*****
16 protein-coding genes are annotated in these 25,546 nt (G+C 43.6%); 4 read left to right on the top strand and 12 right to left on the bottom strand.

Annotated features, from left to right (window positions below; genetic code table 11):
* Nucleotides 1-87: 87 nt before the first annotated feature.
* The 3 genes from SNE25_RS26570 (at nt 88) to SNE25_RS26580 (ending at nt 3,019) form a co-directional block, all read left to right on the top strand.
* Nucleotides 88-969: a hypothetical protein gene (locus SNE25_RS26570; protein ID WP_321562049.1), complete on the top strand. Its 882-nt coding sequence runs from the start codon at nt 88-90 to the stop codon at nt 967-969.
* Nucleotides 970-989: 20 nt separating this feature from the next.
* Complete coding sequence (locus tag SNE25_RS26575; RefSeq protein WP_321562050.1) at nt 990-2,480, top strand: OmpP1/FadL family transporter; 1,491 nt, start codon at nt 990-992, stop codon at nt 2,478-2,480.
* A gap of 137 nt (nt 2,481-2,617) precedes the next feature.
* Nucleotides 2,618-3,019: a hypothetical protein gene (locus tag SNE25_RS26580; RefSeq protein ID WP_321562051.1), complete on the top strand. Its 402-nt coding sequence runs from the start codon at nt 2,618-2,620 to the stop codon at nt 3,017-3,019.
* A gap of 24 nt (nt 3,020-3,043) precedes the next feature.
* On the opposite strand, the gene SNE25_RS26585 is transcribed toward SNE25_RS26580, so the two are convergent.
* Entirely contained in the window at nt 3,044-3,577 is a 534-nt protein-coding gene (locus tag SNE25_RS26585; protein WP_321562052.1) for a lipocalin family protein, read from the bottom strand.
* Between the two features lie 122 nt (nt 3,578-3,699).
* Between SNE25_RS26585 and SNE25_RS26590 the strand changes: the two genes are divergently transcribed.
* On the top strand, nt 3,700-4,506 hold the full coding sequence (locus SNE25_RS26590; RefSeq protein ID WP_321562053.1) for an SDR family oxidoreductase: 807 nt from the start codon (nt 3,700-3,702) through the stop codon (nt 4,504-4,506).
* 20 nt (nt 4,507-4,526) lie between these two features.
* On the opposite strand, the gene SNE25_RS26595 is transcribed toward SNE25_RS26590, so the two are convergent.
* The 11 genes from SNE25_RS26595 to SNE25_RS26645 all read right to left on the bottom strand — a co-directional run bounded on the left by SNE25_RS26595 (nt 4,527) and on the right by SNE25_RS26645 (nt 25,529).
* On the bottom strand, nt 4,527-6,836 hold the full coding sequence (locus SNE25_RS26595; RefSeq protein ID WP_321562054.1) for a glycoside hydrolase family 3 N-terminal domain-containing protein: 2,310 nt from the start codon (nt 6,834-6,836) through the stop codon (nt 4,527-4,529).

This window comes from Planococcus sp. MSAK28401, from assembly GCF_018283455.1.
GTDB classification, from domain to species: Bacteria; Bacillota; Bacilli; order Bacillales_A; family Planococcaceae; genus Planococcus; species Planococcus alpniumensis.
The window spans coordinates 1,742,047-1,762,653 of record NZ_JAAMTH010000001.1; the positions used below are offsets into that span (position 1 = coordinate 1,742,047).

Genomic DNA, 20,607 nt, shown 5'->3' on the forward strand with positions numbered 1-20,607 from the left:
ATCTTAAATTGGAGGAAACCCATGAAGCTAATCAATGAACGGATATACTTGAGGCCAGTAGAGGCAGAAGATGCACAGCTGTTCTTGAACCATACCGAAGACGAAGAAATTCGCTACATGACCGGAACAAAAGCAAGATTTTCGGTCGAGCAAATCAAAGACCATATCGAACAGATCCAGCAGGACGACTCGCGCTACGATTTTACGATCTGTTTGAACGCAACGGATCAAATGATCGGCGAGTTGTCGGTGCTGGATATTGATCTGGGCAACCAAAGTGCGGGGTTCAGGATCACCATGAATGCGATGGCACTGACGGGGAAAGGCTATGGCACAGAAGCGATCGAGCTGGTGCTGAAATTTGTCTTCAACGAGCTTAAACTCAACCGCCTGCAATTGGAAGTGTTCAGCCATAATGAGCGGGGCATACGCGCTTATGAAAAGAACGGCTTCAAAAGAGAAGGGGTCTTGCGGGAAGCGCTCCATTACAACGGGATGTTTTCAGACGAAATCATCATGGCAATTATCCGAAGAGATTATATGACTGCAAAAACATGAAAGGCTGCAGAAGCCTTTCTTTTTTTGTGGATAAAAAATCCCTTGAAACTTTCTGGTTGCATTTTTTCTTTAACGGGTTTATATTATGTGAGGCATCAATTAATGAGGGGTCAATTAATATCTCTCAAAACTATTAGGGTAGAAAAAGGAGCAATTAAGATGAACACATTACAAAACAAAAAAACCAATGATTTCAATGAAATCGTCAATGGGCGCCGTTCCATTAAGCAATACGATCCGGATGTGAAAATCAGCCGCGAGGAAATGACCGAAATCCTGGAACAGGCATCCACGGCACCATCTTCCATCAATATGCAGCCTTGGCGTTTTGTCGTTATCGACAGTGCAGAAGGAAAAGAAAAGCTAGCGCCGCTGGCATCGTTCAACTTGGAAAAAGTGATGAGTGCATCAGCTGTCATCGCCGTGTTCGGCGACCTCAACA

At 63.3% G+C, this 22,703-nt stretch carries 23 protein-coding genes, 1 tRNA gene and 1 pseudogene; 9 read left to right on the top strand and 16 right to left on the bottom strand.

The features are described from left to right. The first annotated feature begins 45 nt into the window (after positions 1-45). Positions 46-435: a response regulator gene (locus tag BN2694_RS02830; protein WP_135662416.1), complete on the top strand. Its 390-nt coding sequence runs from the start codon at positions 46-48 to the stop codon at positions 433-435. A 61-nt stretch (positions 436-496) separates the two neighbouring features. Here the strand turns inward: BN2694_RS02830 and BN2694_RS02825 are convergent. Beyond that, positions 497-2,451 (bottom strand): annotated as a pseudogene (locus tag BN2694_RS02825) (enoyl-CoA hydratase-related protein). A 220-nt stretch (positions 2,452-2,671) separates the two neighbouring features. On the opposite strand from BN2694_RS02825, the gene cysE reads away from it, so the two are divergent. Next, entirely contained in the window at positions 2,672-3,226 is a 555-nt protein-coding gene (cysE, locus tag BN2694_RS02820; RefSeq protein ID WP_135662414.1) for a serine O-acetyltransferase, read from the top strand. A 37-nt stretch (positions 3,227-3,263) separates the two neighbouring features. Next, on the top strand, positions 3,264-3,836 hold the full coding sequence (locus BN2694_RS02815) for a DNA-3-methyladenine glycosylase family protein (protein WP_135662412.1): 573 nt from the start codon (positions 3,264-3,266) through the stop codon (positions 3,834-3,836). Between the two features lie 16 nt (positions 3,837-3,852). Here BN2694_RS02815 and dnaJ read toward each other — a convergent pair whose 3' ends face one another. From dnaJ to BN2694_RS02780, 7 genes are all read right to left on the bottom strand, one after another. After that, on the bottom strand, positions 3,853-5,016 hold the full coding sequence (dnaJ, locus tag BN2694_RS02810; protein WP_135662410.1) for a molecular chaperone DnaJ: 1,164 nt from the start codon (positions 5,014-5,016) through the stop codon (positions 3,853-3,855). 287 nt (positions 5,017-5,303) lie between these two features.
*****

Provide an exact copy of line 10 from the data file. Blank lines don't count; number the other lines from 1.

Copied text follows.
* A gap of 24 nt (nt 3,020-3,043) precedes the next feature.